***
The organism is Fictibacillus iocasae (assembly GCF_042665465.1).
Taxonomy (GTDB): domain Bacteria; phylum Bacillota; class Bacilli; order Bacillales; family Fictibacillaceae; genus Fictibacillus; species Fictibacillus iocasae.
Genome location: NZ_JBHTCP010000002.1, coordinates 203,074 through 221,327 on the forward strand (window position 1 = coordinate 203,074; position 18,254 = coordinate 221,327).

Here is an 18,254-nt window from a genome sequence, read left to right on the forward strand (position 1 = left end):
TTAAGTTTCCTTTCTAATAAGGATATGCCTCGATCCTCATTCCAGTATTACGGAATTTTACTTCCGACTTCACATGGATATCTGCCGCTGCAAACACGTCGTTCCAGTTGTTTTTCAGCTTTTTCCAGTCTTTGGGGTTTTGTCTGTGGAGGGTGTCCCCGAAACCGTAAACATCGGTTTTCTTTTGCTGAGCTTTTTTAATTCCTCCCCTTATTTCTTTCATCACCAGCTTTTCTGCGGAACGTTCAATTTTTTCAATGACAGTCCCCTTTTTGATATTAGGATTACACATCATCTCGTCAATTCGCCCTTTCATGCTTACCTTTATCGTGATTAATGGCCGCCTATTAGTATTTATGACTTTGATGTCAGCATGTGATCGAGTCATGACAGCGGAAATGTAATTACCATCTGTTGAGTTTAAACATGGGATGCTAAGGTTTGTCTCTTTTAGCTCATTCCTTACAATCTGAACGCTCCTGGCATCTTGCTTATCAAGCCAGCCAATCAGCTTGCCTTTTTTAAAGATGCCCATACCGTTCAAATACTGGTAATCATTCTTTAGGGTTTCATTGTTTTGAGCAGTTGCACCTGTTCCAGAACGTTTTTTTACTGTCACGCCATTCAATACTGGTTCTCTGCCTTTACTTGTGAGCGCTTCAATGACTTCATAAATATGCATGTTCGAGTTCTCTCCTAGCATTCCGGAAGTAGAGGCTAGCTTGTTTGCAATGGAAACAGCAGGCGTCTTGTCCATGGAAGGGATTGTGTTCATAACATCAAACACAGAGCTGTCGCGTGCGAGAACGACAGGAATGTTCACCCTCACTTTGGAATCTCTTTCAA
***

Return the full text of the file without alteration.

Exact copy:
The organism is Fictibacillus iocasae (assembly GCF_042665465.1).
Taxonomy (GTDB): domain Bacteria; phylum Bacillota; class Bacilli; order Bacillales; family Fictibacillaceae; genus Fictibacillus; species Fictibacillus iocasae.
Genome location: NZ_JBHTCP010000002.1, coordinates 203,074 through 221,327 on the forward strand (window position 1 = coordinate 203,074; position 18,254 = coordinate 221,327).

Here is an 18,254-nt window from a genome sequence, read left to right on the forward strand (position 1 = left end):
TTAAGTTTCCTTTCTAATAAGGATATGCCTCGATCCTCATTCCAGTATTACGGAATTTTACTTCCGACTTCACATGGATATCTGCCGCTGCAAACACGTCGTTCCAGTTGTTTTTCAGCTTTTTCCAGTCTTTGGGGTTTTGTCTGTGGAGGGTGTCCCCGAAACCGTAAACATCGGTTTTCTTTTGCTGAGCTTTTTTAATTCCTCCCCTTATTTCTTTCATCACCAGCTTTTCTGCGGAACGTTCAATTTTTTCAATGACAGTCCCCTTTTTGATATTAGGATTACACATCATCTCGTCAATTCGCCCTTTCATGCTTACCTTTATCGTGATTAATGGCCGCCTATTAGTATTTATGACTTTGATGTCAGCATGTGATCGAGTCATGACAGCGGAAATGTAATTACCATCTGTTGAGTTTAAACATGGGATGCTAAGGTTTGTCTCTTTTAGCTCATTCCTTACAATCTGAACGCTCCTGGCATCTTGCTTATCAAGCCAGCCAATCAGCTTGCCTTTTTTAAAGATGCCCATACCGTTCAAATACTGGTAATCATTCTTTAGGGTTTCATTGTTTTGAGCAGTTGCACCTGTTCCAGAACGTTTTTTTACTGTCACGCCATTCAATACTGGTTCTCTGCCTTTACTTGTGAGCGCTTCAATGACTTCATAAATATGCATGTTCGAGTTCTCTCCTAGCATTCCGGAAGTAGAGGCTAGCTTGTTTGCAATGGAAACAGCAGGCGTCTTGTCCATGGAAGGGATTGTGTTCATAACATCAAACACAGAGCTGTCGCGTGCGAGAACGACAGGAATGTTCACCCTCACTTTGGAATCTCTTTCAA